PACS: 02.30.Mv; 02.38.Gp

1. Introduction

The modified Bessel functions appear very often in Mathematics and Physics ^{1}^{,}^{2}^{,}^{3}^{,}^{4}^{,}^{5}. There are some approximations for these Bessel functions using polynomials, but each approximation is limited to a narrow interval of the variable ^{1} (p. 378). Here we are interested in the modified Bessel function *I*
_{1} (*x*) of the first kind and order one. This is an entire function with a power series of infinite radius of convergence, but a lot of terms of this series are usually needed to get good accuracy for large values of *x*. The asymptotic expansion is also well known, but good only for high values of the independent variable *x*. A precise analytic approximation for the modified Bessel functions is needed, valid for all positive values of the variable ^{6}^{,}^{7}. The procedure requires the simultaneous use of power and asymptotic expansions, in such a way that the approximant constitutes a bridge between both expansions. This technique is here applied to find a precise analytic approximant for the modified Bessel function *I*
_{1} (*x*). Some improvements to the method have been introduced to determine the approximants to *I*
_{1} (*x*). In particular we are selecting the auxiliary functions in such a way that the power series of the approximants have only odd-powers as in the case of the original power series of *I*
_{1} (*x*). This is one of the improvements on the form of previous approximants for Bessel functions *J* (*x*) published in the past ^{8}^{,}^{9}. This way to obtain new approximations is more efficient and produce the same accuracy with less parameters. Keeping this idea in mind, several approximants have been obtained, and here we are presenting the one with the best accuracy for a given number of parameters.

The form of the approximant is determined in Sec. 2, showing the criterion to select the auxiliary functions. The determination of the parameters is done in Sec. 3, and a discussion of the relative error is also performed. Finally the last Section is devoted to the Conclusion.

2. Approximant structure

The power series of *I*
_{1} (*x*) is

and the asymptotic expansion is

Now an analytic function must be created in such a way that it is a bridge between both series. Clearly this function should contain the exponential function, as well as rational functions as in Pade’s method. However now there is the important fact that the power series of *I*
_{1} (*x*) contains only odd powers, which means that the auxiliary function should also contain only odd powers, thus there are two possibilities *x*(*e*
^{
x
} + *e*
^{
-x
} ) or (*e*
^{
x
} - *e*
^{
-x
} ). Both possibilities have been considered here, but the best results are obtained for the second alternative. The second consideration is in relation with the fractional power *x*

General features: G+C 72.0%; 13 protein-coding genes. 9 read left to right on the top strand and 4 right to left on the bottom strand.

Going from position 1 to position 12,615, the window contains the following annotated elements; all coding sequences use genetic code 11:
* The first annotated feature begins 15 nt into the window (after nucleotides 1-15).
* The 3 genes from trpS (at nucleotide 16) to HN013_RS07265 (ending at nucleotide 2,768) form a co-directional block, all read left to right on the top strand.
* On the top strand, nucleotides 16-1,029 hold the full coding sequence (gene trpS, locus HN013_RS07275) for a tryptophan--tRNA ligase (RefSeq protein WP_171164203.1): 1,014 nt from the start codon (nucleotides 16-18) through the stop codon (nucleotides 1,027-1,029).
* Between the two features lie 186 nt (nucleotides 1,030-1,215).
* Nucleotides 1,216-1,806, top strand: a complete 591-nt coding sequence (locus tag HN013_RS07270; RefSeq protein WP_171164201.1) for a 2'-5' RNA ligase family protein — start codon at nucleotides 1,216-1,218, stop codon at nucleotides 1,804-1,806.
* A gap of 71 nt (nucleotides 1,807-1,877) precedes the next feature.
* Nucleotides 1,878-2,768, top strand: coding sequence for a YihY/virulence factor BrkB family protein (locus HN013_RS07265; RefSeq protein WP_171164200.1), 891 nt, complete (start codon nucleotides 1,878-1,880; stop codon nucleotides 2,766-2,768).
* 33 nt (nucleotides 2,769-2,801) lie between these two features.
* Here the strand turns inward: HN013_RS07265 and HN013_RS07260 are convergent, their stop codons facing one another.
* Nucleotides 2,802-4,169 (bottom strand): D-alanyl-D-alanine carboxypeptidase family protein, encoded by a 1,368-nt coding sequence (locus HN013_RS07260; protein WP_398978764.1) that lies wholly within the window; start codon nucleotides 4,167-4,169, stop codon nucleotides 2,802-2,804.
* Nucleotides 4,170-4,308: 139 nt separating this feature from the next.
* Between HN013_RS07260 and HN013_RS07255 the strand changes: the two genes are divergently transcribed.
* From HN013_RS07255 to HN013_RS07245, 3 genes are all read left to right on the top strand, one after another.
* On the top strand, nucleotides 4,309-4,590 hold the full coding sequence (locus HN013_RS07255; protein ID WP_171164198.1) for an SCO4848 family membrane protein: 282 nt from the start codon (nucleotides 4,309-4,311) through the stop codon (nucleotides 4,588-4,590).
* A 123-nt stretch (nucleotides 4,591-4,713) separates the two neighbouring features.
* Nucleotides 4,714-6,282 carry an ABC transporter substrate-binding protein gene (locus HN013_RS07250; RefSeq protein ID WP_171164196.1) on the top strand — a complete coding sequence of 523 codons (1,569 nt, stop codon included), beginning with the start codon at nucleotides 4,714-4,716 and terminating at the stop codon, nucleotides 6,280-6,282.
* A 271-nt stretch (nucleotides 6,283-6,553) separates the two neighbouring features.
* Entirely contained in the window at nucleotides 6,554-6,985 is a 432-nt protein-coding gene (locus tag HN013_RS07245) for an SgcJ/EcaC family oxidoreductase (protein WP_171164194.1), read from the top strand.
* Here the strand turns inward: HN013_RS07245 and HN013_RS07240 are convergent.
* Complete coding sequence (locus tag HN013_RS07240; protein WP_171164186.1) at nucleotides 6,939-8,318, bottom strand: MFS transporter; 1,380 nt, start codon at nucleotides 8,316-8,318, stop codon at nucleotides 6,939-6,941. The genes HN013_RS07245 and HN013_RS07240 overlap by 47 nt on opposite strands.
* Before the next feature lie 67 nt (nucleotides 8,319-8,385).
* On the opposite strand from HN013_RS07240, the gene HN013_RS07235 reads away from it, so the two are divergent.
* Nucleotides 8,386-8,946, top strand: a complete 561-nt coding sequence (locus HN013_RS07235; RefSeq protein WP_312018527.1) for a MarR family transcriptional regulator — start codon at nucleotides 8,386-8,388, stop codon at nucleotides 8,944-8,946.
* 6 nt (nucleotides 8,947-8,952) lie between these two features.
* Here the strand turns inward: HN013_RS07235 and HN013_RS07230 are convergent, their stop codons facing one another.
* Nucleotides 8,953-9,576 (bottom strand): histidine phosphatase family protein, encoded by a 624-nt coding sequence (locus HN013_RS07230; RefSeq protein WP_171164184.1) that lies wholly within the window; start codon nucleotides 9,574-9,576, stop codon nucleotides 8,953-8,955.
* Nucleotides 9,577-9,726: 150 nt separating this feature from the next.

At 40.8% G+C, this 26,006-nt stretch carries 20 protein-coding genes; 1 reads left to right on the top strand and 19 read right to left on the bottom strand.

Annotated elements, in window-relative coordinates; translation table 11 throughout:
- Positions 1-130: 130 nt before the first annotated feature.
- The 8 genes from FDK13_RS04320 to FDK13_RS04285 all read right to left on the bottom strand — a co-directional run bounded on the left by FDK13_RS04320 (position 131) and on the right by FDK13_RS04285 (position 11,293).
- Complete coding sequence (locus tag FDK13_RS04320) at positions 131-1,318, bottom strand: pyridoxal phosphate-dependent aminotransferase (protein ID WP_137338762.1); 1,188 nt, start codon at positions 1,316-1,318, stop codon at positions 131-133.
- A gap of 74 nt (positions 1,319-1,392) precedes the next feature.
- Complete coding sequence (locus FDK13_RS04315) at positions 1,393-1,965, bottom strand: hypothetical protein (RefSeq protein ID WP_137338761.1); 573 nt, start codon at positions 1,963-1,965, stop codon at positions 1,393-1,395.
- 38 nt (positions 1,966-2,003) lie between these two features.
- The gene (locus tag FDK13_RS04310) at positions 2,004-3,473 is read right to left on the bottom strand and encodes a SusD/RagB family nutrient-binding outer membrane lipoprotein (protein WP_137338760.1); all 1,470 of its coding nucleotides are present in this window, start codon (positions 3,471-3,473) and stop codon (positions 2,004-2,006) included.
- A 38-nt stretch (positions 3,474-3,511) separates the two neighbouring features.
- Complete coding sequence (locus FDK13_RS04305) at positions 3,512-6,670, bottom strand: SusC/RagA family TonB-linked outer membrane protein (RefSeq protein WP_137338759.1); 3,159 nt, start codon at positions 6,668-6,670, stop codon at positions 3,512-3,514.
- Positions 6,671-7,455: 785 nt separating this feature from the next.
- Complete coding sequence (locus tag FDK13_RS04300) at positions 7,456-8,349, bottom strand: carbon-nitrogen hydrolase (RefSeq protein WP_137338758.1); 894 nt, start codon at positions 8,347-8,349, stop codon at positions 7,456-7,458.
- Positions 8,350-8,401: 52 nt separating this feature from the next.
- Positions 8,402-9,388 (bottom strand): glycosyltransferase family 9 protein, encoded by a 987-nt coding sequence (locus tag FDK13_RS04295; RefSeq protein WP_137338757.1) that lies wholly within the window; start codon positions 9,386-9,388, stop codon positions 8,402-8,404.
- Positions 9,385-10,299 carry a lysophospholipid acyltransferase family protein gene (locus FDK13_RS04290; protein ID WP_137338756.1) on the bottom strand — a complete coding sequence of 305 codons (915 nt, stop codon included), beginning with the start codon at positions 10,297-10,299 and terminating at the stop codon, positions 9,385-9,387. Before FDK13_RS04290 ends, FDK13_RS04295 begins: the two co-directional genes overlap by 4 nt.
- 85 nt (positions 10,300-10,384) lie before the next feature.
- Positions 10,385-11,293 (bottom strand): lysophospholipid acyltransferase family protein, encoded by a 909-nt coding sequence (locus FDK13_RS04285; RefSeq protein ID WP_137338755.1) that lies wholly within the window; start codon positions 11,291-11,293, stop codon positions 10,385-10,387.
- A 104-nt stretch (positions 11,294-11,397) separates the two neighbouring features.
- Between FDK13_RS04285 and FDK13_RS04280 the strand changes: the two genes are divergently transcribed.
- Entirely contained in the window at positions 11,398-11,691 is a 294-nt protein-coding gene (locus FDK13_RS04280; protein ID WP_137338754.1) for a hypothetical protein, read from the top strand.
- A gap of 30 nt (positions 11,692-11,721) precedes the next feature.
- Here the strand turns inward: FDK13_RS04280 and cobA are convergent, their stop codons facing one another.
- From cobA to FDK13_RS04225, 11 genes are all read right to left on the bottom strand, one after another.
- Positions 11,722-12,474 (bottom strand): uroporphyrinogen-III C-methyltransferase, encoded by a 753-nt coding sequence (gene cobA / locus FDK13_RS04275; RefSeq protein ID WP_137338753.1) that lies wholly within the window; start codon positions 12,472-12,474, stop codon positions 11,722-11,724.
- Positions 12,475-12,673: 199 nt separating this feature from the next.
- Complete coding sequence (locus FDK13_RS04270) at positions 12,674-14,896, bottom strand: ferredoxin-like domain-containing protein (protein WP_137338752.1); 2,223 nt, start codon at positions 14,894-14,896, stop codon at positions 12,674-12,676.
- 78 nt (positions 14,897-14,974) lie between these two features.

^{-1/2} in the asymptotic expansions. An auxiliary function must be introduced in the approximant in such a way that this fractional power should appear at infinity, but not in the region of approximation, which in our case is the positive real axis *x* > 0. Furthermore, this auxiliary function should have only even powers in the power series around zero. All of these conditions are accomplished by the function

This approximant at infinity should be as

Now the parameters *I*
_{1} (*x*) and *I*
_{1} (*x*) must be 2*n*, if we leave free the choice of

3. Determination of parameters

Here the approximant

will be considered.

To obtain only linear equations to determine the parameters

Now we have to get the two first terms of the series for *I*
_{1} (*x*), *x*, and to equate coefficients, that is

In this way the parameters

The value of

Since we are interested in an approximant to *I*
_{1} (*x*) for positive values of *x*, then *q*
_{1} must be positive, and *q*
_{1} is zero, therefore

A graph of *q*
_{1} as a function of

From this graph, it is clear that

where in the equation the smallest number of decimals have been chosen such that the relative error is not modified. The relative errors

The accuracy of this approximant is high, as it can be also seen in Fig. 1.

The maximum relative error of this approximant is about 1%, but it is important to point out that the errors for small and large values of *x* are much lower.

In Fig. 2, the relative errors are shown for different values of

It is interesting to point out that there is a second way to obtain the parameters *p*
_{0}, *p*
_{1} and *q*
_{1}, which consist in leaving *p*
_{0} and *p*
_{1} as unknown, giving *q*
_{1} as a function of *p*
_{1}. In this way, after equating coefficients in the power series the value for *q*
_{1} as a function of

which is little different from our previous value. This way to obtain the coefficients of the approximant lead to a slightly different approximant, and the smallest relative error is for

In order to clarify the method, in Fig. 3 we have shown three plots: one for the best value

4. Conclusion

A simple and precise approximant has been found for the modified Bessel function

Although essentially the MPQA method has been used here, some improvements have been introduced comparing with previous papers, in order to improve efficiency in the approximants by using only auxiliary functions with a convenient form as, for instance, power series with only odd-powers. In this way, a good accuracy has been obtained with only a low number of parameters.

An analysis is also performed of the best way to choose the parameter